Investigate how you can work out what day of the week your birthday will be on next year, and the year after...
Find some triples of whole numbers a, b and c such that a^2 + b^2 + c^2 is a multiple of 4. Is it necessarily the case that a, b and c must all be even? If so, can you explain why?
I added together the first 'n' positive integers and found that my answer was a 3 digit number in which all the digits were the same...
We can show that (x + 1)² = x² + 2x + 1 by considering the area of an (x + 1) by (x + 1) square. Show in a similar way that (x + 2)² = x² + 4x + 4
Crosses can be drawn on number grids of various sizes. What do you notice when you add opposite ends?
A little bit of algebra explains this 'magic'. Ask a friend to pick 3 consecutive numbers and to tell you a multiple of 3. Then ask them to add the four numbers and multiply by 67, and to tell you. . . .
My two digit number is special because adding the sum of its digits to the product of its digits gives me my original number. What could my number be?
Pick the number of times a week that you eat chocolate. This number must be more than one but less than ten. Multiply this number by 2. Add 5 (for Sunday). Multiply by 50... Can you explain why it. . . .
Can you find rectangles where the value of the area is the same as the value of the perimeter?
Polygons drawn on square dotty paper have dots on their perimeter (p) and often internal (i) ones as well. Find a relationship between p, i and the area of the polygons.
Can you find a rule which connects consecutive triangular numbers?
Show that if you add 1 to the product of four consecutive numbers the answer is ALWAYS a perfect square.
If a two digit number has its digits reversed and the smaller of the two numbers is subtracted from the larger, prove the difference can never be prime.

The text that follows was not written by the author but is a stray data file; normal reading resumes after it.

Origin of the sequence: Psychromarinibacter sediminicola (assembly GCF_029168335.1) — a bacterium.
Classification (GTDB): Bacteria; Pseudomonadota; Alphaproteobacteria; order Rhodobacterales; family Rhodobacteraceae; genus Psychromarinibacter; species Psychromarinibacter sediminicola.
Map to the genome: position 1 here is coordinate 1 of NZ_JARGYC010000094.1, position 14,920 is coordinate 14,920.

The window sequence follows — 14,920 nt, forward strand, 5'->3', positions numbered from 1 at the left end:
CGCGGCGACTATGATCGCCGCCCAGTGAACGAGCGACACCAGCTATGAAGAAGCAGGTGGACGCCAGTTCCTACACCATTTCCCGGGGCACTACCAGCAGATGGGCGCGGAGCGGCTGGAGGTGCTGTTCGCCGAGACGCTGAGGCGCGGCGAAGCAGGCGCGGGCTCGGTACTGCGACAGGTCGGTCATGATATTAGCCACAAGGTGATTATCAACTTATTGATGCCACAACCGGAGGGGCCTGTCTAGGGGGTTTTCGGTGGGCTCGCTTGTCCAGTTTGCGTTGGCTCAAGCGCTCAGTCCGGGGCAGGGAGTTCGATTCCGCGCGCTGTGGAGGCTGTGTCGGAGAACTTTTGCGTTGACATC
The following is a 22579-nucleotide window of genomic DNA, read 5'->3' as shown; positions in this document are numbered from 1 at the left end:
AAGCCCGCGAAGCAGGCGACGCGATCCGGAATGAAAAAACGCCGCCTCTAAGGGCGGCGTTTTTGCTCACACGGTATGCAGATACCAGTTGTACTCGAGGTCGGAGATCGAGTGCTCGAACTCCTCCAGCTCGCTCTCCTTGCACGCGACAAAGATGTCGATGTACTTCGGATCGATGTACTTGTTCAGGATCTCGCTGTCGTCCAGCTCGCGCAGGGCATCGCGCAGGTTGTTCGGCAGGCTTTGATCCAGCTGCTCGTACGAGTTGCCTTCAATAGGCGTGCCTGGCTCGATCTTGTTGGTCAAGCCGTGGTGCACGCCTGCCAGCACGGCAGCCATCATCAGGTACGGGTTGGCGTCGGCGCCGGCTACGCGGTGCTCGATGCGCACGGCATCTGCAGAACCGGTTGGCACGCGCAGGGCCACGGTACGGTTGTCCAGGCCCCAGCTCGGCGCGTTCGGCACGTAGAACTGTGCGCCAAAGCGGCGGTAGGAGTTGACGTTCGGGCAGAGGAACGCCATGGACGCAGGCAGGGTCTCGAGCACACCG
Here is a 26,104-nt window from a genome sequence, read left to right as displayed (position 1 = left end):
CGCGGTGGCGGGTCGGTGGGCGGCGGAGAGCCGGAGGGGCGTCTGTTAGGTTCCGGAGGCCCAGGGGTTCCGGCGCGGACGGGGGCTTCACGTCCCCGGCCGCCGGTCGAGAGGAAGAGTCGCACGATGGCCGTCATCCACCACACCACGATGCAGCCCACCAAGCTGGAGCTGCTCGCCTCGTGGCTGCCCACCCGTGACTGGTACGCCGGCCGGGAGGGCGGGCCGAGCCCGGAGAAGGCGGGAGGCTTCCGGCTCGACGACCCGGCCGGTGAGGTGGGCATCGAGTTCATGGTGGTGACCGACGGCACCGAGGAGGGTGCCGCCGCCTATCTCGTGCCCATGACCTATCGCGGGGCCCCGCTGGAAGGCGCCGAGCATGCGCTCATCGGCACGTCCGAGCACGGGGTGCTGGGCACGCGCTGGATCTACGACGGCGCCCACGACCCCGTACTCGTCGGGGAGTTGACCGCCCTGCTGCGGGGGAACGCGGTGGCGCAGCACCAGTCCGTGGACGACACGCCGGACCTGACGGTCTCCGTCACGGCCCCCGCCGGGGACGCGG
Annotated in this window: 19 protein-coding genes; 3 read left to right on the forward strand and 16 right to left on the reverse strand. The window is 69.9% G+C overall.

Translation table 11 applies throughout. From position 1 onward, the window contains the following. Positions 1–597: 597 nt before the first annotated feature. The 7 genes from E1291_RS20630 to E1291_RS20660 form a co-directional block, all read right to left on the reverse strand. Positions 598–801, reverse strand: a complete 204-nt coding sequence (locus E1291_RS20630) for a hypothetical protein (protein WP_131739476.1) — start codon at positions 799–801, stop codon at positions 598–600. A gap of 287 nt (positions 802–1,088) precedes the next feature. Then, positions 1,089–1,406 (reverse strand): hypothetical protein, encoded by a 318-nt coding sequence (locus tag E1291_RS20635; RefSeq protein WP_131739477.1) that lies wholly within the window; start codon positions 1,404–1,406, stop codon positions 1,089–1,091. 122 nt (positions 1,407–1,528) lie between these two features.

Imagine starting with one yellow cube and covering it all over with a single layer of red cubes, and then covering that cube with a layer of blue cubes. How many red and blue cubes would you need?
Can you find a rule which relates triangular numbers to square numbers?
Can you use the diagram to prove the AM-GM inequality?
Watch these videos to see how Phoebe, Alice and Luke chose to draw 7 squares. How would they draw 100?
Imagine a large cube made from small red cubes being dropped into a pot of yellow paint. How many of the small cubes will have yellow paint on their faces?
Pick a square within a multiplication square and add the numbers on each diagonal. What do you notice?
If you take a three by three square on a 1-10 addition square and multiply the diagonally opposite numbers together, what is the difference between these products. Why?
How many winning lines can you make in a three-dimensional version of noughts and crosses?
The sum of the numbers 4 and 1 [1/3] is the same as the product of 4 and 1 [1/3]; that is to say 4 + 1 [1/3] = 4 × 1 [1/3]. What other numbers have the sum equal to the product and can this be so for. . . .
Find some examples of pairs of numbers such that their sum is a factor of their product. eg. 4 + 12 = 16 and 4 × 12 = 48 and 16 is a factor of 48.
Show that all pentagonal numbers are one third of a triangular number.
Try entering different sets of numbers in the number pyramids. How does the total at the top change?
Some students have been working out the number of strands needed for different sizes of cable. Can you make sense of their solutions?